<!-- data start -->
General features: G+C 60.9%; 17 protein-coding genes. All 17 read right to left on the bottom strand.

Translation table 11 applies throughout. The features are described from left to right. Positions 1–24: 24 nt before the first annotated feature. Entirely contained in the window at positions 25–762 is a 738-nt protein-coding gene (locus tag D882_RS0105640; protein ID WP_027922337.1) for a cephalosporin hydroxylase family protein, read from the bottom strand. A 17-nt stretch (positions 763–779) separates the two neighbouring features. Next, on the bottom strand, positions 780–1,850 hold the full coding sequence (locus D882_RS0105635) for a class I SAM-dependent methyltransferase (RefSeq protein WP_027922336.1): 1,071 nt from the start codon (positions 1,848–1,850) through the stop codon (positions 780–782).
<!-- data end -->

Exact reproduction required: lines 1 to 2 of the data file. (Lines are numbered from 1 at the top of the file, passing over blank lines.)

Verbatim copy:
General features: G+C 60.9%; 17 protein-coding genes. All 17 read right to left on the bottom strand.

Translation table 11 applies throughout. The features are described from left to right. Positions 1–24: 24 nt before the first annotated feature. Entirely contained in the window at positions 25–762 is a 738-nt protein-coding gene (locus tag D882_RS0105640; protein ID WP_027922337.1) for a cephalosporin hydroxylase family protein, read from the bottom strand. A 17-nt stretch (positions 763–779) separates the two neighbouring features. Next, on the bottom strand, positions 780–1,850 hold the full coding sequence (locus D882_RS0105635) for a class I SAM-dependent methyltransferase (RefSeq protein WP_027922336.1): 1,071 nt from the start codon (positions 1,848–1,850) through the stop codon (positions 780–782).